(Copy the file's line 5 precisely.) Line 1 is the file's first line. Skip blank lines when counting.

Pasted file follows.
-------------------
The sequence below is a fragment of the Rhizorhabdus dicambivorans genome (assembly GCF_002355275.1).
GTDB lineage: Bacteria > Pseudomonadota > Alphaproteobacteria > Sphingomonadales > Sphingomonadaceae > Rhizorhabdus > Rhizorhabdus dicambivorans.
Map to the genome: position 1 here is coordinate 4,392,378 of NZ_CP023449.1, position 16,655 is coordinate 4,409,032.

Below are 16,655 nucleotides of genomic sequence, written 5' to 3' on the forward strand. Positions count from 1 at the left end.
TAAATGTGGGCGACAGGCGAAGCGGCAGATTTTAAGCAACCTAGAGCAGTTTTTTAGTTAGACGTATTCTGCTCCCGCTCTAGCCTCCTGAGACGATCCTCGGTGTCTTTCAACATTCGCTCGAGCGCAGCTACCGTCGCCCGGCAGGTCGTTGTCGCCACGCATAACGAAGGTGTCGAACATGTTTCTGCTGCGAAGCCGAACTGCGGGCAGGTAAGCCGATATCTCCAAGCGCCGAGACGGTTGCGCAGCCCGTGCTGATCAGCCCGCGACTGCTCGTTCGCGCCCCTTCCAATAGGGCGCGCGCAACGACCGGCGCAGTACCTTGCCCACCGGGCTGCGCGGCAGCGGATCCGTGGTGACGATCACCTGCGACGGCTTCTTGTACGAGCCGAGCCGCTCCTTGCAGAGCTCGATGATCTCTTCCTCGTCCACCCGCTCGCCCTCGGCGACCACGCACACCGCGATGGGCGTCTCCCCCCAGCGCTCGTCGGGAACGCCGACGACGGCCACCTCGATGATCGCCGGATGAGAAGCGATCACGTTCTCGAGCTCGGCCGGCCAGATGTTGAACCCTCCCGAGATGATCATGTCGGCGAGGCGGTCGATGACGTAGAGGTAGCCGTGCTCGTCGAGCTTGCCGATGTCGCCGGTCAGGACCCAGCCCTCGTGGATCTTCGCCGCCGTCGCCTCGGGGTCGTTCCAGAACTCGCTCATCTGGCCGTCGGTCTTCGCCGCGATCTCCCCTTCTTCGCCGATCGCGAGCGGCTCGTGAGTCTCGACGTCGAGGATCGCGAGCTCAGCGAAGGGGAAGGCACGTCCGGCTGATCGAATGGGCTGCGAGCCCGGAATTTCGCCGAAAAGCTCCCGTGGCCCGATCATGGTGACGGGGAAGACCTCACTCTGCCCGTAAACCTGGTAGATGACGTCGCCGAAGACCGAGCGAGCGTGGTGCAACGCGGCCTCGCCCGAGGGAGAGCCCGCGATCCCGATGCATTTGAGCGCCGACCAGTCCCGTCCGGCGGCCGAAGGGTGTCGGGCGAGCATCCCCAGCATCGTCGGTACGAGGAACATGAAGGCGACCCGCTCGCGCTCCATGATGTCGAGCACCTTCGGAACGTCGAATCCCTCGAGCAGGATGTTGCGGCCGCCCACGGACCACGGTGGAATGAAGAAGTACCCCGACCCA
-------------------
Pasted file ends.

TAAATGTGGGCGACAGGCGAAGCGGCAGATTTTAAGCAACCTAGAGCAGTTTTTTAGTTAGACGTATTCTGCTCCCGCTCTAGCCTCCTGAGACGATCCTCGGTGTCTTTCAACATTCGCTCGAGCGCAGCTACCGTCGCCCGGCAGGTCGTTGTCGCCACGCATAACGAAGGTGTCGAACATGTTTCTGCTGCGAAGCCGAACTGCGGGCAGGTAAGCCGATATCTCCAAGCGCCGAGACGGTTGCGCAGCCCGTGCTGATCAGCCCGCGACTGCTCGTTCGCGCCCCTTCCAATAGGGCGCGCGCAACGACCGGCGCAGTACCTTGCCCACCGGGCTGCGCGGCAGCGGATCCGTGGTGACGATCACCTGCGACGGCTTCTTGTACGAGCCGAGCCGCTCCTTGCAGAGCTCGATGATCTCTTCCTCGTCCACCCGCTCGCCCTCGGCGACCACGCACACCGCGATGGGCGTCTCCCCCCAGCGCTCGTCGGGAACGCCGACGACGGCCACCTCGATGATCGCCGGATGAGAAGCGATCACGTTCTCGAGCTCGGCCGGCCAGATGTTGAACCCTCCCGAGATGATCATGTCGGCGAGGCGGTCGATGACGTAGAGGTAGCCGTGCTCGTCGAGCTTGCCGATGTCGCCGGTCAGGACCCAGCCCTCGTGGATCTTCGCCGCCGTCGCCTCGGGGTCGTTCCAGAACTCGCTCATCTGGCCGTCGGTCTTCGCCGCGATCTCCCCTTCTTCGCCGATCGCGAGCGGCTCGTGAGTCTCGACGTCGAGGATCGCGAGCTCAGCGAAGGGGAAGGCACGTCCGGCTGATCGAATGGGCTGCGAGCCCGGAATTTCGCCGAAAAGCTCCCGTGGCCCGATCATGGTGACGGGGAAGACCTCACTCTGCCCGTAAACCTGGTAGATGACGTCGCCGAAGACCGAGCGAGCGTGGTGCAACGCGGCCTCGCCCGAGGGAGAGCCCGCGATCCCGATGCATTTGAGCGCCGACCAGTCCCGTCCGGCGGCCGAAGGGTGTCGGGCGAGCATCCCCAGCATCGTCGGTACGAGGAACATGAAGGCGACCCGCTCGCGCTCCATGATGTCGAGCACCTTCGGAACGTCGAATCCCTCGAGCAGGATGTTGCGGCCGCCCACGGACCACGGTGGAATGAAGAAGTACCCCGACCCA